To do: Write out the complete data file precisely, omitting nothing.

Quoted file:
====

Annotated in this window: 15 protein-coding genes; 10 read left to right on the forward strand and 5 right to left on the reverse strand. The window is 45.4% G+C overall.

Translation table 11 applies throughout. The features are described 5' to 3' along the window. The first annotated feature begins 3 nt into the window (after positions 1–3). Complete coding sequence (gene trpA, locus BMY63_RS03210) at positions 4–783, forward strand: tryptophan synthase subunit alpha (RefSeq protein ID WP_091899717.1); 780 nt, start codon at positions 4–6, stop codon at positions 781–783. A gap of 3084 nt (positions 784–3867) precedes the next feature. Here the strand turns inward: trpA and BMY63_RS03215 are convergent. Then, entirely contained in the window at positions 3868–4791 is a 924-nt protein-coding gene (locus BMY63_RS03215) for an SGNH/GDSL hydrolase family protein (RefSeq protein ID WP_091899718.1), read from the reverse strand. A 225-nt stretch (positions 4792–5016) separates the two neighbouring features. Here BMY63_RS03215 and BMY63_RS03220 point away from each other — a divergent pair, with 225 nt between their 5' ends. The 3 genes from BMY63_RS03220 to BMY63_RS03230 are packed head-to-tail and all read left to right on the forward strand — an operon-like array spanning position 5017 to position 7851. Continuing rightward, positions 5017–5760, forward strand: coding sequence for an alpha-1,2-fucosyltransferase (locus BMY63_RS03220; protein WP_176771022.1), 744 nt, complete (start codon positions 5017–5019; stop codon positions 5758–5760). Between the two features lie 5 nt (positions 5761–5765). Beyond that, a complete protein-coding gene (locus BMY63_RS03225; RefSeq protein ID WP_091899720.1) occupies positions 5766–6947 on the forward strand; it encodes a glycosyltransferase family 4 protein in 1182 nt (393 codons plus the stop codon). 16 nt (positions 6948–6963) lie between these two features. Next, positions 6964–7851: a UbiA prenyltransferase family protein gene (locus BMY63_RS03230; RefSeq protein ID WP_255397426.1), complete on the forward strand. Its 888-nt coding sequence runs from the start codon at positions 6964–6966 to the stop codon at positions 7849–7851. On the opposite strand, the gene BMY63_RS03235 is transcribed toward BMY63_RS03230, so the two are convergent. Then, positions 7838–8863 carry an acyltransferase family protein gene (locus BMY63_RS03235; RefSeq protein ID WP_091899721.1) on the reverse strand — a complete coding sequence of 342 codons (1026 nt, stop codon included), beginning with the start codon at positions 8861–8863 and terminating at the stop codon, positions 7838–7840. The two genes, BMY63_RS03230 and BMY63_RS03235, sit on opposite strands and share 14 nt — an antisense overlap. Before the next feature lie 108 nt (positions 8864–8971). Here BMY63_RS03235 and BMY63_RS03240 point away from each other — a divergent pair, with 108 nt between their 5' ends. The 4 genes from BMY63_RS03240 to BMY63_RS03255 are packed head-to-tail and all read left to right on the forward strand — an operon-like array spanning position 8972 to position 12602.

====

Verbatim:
Annotated in this window: 15 protein-coding genes; 10 read left to right on the forward strand and 5 right to left on the reverse strand. The window is 45.4% G+C overall.

Translation table 11 applies throughout. The features are described 5' to 3' along the window. The first annotated feature begins 3 nt into the window (after positions 1–3). Complete coding sequence (gene trpA, locus BMY63_RS03210) at positions 4–783, forward strand: tryptophan synthase subunit alpha (RefSeq protein ID WP_091899717.1); 780 nt, start codon at positions 4–6, stop codon at positions 781–783. A gap of 3084 nt (positions 784–3867) precedes the next feature. Here the strand turns inward: trpA and BMY63_RS03215 are convergent. Then, entirely contained in the window at positions 3868–4791 is a 924-nt protein-coding gene (locus BMY63_RS03215) for an SGNH/GDSL hydrolase family protein (RefSeq protein ID WP_091899718.1), read from the reverse strand. A 225-nt stretch (positions 4792–5016) separates the two neighbouring features. Here BMY63_RS03215 and BMY63_RS03220 point away from each other — a divergent pair, with 225 nt between their 5' ends. The 3 genes from BMY63_RS03220 to BMY63_RS03230 are packed head-to-tail and all read left to right on the forward strand — an operon-like array spanning position 5017 to position 7851. Continuing rightward, positions 5017–5760, forward strand: coding sequence for an alpha-1,2-fucosyltransferase (locus BMY63_RS03220; protein WP_176771022.1), 744 nt, complete (start codon positions 5017–5019; stop codon positions 5758–5760). Between the two features lie 5 nt (positions 5761–5765). Beyond that, a complete protein-coding gene (locus BMY63_RS03225; RefSeq protein ID WP_091899720.1) occupies positions 5766–6947 on the forward strand; it encodes a glycosyltransferase family 4 protein in 1182 nt (393 codons plus the stop codon). 16 nt (positions 6948–6963) lie between these two features. Next, positions 6964–7851: a UbiA prenyltransferase family protein gene (locus BMY63_RS03230; RefSeq protein ID WP_255397426.1), complete on the forward strand. Its 888-nt coding sequence runs from the start codon at positions 6964–6966 to the stop codon at positions 7849–7851. On the opposite strand, the gene BMY63_RS03235 is transcribed toward BMY63_RS03230, so the two are convergent. Then, positions 7838–8863 carry an acyltransferase family protein gene (locus BMY63_RS03235; RefSeq protein ID WP_091899721.1) on the reverse strand — a complete coding sequence of 342 codons (1026 nt, stop codon included), beginning with the start codon at positions 8861–8863 and terminating at the stop codon, positions 7838–7840. The two genes, BMY63_RS03230 and BMY63_RS03235, sit on opposite strands and share 14 nt — an antisense overlap. Before the next feature lie 108 nt (positions 8864–8971). Here BMY63_RS03235 and BMY63_RS03240 point away from each other — a divergent pair, with 108 nt between their 5' ends. The 4 genes from BMY63_RS03240 to BMY63_RS03255 are packed head-to-tail and all read left to right on the forward strand — an operon-like array spanning position 8972 to position 12602.